What about the circular issued by the Royal Nepal Army asking the press not to print any operational information without its approval?
The army's concern is about verifying news and reports on its campaign, the Home Ministry has done the same. In a way they have tried to be proactive by saying that if there is something you're writing about the operations, we will help you verify and confirm the reports.
But how can you win the hearts and minds of the public by preventing the press from writing what is really happening?
The role of the press is different now because it is an emergency. The right to information has had to be temporarily restricted. But you have to realise that when things were normal, the government had no restrictions on the press. And the press helped expose many things that the Maoists stood for. Even today, the press has been exposing the activities of the Maoists, we have no problems with that. But justifying what they have been doing, glorifying an attack on a police post, for example, or attacking the army barracks, or saying we will now take on the monarchy-that is what we are concerned about.
But won't such partial information rules hurt the credibility of the media?
It has only been a week since the emergency was declared. Our security forces had to get into operations immediately, and because of that we were unable to develop a mechanism for the smooth flow of information. Our priority now is to inform the Nepali public on what is going on, for that we have increased news bulletins on radio and television. I myself have briefed the press twice in seven days and the prime minister has also met the press. The Ministry of Defence and the Ministry for Home Affairs are also issuing statements on the operations almost daily. However, we have not been able to organise more sophisticated press briefings, which we hope to begin this week. There are practical problems both in the collection of information and also in its dissemination. Now that the operations against the Maoists have begun on the ground, we will have a better idea of their casualties. So far the campaign has been conducted from the air, and because of difficult terrain we could not get enough information out.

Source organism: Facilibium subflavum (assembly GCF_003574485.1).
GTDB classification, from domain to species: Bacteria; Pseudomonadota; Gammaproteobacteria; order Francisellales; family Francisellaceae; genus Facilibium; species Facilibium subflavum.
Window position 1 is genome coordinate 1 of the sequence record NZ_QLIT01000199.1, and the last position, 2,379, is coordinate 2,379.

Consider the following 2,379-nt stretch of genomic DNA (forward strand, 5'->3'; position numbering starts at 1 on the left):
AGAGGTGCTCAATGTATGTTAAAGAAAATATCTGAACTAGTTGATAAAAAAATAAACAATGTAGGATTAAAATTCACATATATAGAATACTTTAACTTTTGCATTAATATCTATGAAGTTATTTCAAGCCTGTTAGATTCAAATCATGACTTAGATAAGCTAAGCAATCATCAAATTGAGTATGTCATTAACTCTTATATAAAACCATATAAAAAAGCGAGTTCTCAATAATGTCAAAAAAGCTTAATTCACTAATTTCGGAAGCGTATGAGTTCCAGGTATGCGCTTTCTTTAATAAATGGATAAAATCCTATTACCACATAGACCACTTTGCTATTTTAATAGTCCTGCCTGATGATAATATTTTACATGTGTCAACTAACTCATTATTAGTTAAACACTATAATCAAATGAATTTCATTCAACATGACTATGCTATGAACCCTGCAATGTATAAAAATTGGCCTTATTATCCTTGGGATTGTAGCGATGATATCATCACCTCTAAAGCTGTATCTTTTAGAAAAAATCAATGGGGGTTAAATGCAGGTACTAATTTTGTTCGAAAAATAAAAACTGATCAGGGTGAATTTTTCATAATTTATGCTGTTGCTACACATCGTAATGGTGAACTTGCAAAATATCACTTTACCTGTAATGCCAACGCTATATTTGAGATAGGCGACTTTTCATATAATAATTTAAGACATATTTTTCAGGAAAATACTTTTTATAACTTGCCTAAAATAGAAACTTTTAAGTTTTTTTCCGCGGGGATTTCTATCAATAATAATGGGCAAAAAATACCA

You may increase the number of briefings, but how about the content. Will that be more credible?
We never had to deal with this type of a situation in the country before and so we didn't have a mechanism for disseminating information. I must also admit we don't have the professionalism needed to manage information flow in such times. We understand that the press does not get an opportunity to seek clarification when it has to rely solely on official press statements, that is why we are changing the system to have a mechanism that would allow two-way interaction. That can help improve the credibility of the briefings.
Do you think the Nepali press is being too tame?
I think this situation was also very unexpected for the press. Maybe it also had no idea how it should handle itself during such a time. The government does not want to exert total control over the press, it just wants journalists to be careful about certain things. For example, those reports that will help the operation and those that would prevent the morale of those in the operations from sagging are okay. We've been victims of confusion in the past also and we don't want a repeat of that, especially because of incomplete information. And even after emergency, our constitution allows all institutions such as the judiciary and parliament to remain functional. And all of them will be monitoring the emergency to prevent misuse of its provisions. For example the Supreme Court, despite the suspension of some articles on civil liberties, is still the agency that will monitor the legality of the government's actions under the new ordinance. The court has full freedom to do that. The press can also keep watch, and help ensure that there are no atrocities during the emergency and prevent innocent people from being affected. The government will always welcome such a role.
What is the role of the Royal Nepal Army in providing information?